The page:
Before I tell you the exciting drama of “the meal” I'll describe the dietary guidelines here. Treveni II – like other ashrams – is a center which revolves around a teacher and a body of teachings and is a place dedicated to study and practice. Part of the practice is mindful eating and “right diet”. The reasons for these dietary guidelines are not so much about being “health conscious” although, as you'll see when I describe the diet, it IS quite healthy. The guidelines are more about eating in a way that facilitates a clearer energetic connection with the sacred and cultivates, over time, a greater steadiness and capacity to sustain that connection regardless of external circumstance. Ultimately, the diet is meant to increase one's capacity to serve.......no, not to serve food......to serve God. But since you serve God by serving others, you could very well end up serving food from time to time.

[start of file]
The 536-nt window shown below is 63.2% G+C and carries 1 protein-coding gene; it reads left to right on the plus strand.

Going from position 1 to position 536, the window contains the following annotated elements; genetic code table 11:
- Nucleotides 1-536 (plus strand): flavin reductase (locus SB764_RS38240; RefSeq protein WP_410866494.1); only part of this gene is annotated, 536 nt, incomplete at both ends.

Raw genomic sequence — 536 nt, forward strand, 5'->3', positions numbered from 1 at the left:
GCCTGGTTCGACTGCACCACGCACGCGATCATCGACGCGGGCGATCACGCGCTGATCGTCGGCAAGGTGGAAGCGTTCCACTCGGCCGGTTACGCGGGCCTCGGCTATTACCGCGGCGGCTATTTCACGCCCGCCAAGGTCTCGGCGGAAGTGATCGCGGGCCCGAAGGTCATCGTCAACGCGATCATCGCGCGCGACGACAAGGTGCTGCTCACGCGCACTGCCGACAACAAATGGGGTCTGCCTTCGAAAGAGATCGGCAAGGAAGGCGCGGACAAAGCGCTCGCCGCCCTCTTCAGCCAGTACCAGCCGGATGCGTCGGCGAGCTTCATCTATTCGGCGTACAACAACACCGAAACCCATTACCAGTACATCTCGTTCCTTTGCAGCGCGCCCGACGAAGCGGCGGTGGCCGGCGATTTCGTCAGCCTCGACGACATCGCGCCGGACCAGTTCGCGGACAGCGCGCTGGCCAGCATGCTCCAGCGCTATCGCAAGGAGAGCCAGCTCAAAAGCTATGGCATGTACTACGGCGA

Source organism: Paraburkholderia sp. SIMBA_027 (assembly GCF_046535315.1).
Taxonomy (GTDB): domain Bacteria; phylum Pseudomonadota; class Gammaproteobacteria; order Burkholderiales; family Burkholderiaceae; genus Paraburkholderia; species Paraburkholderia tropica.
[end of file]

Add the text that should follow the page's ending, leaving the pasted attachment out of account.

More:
The way we eat is seen as integrally related to our general level of consciousness and to our ability to sustain spiritual practice. That really raises the bar in terms of food and it's preparation. Coffee and donuts in the church basement just wouldn't make it over the bar here.
On to a brief synopsis – not the fine details – of the dietary guidelines: lots of fresh fruit and vegetables, grains, some nuts, minimal dairy, very occasional egg and fish and no meat. Things that are cooked are usually cooked in ghee (clarified butter).
There are also guidelines for how food is prepared. The cook should be in a peaceful state of being and really able to prepare the food with love and devotion. The idea here is that since everything is energy – some subtler and some denser – then the vibe of the cook is absolutely transmitted and absorbed by the food. I think most everybody knows this is true on a practical level. You eat a burrito prepared for you with love – by someone who loves you and is happy to be cooking for you – and you feel pretty good about it. You eat a burrito – same ingredients and everything – prepared for you by a pissed-off fast food worker, and you get gas.